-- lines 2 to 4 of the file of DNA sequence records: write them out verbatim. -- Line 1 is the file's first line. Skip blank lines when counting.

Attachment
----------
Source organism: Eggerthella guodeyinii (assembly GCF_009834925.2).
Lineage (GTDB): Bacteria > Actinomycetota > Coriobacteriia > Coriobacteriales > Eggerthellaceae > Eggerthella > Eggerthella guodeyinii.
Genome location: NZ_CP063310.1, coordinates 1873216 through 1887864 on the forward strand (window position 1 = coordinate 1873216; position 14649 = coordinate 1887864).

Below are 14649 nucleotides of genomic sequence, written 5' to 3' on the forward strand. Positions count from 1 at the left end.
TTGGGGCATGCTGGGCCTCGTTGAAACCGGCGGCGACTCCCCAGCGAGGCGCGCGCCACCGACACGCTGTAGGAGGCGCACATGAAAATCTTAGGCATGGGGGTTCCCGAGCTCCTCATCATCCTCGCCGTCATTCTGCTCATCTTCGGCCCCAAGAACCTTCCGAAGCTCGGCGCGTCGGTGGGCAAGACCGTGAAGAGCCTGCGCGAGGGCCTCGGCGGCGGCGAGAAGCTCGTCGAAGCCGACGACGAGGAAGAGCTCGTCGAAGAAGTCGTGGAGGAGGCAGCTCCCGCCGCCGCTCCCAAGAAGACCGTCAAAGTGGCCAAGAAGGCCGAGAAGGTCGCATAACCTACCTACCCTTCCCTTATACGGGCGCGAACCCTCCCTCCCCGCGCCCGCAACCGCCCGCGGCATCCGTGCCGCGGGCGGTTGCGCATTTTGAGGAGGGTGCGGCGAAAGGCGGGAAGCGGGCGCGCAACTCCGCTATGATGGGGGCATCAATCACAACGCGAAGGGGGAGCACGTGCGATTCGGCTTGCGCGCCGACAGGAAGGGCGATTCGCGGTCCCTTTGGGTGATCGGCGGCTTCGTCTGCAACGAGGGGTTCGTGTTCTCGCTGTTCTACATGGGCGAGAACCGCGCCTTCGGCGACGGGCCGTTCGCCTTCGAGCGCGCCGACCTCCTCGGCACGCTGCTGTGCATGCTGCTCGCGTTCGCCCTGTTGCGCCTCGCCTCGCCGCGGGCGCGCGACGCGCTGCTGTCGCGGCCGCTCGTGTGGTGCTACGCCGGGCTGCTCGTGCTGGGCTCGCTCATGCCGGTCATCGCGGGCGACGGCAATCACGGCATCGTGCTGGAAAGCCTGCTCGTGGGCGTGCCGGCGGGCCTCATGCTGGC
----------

Lineage (GTDB): Bacteria > Actinomycetota > Coriobacteriia > Coriobacteriales > Eggerthellaceae > Eggerthella > Eggerthella guodeyinii.
Genome location: NZ_CP063310.1, coordinates 1873216 through 1887864 on the forward strand (window position 1 = coordinate 1873216; position 14649 = coordinate 1887864).

Below are 14649 nucleotides of genomic sequence, written 5' to 3' on the forward strand. Positions count from 1 at the left end.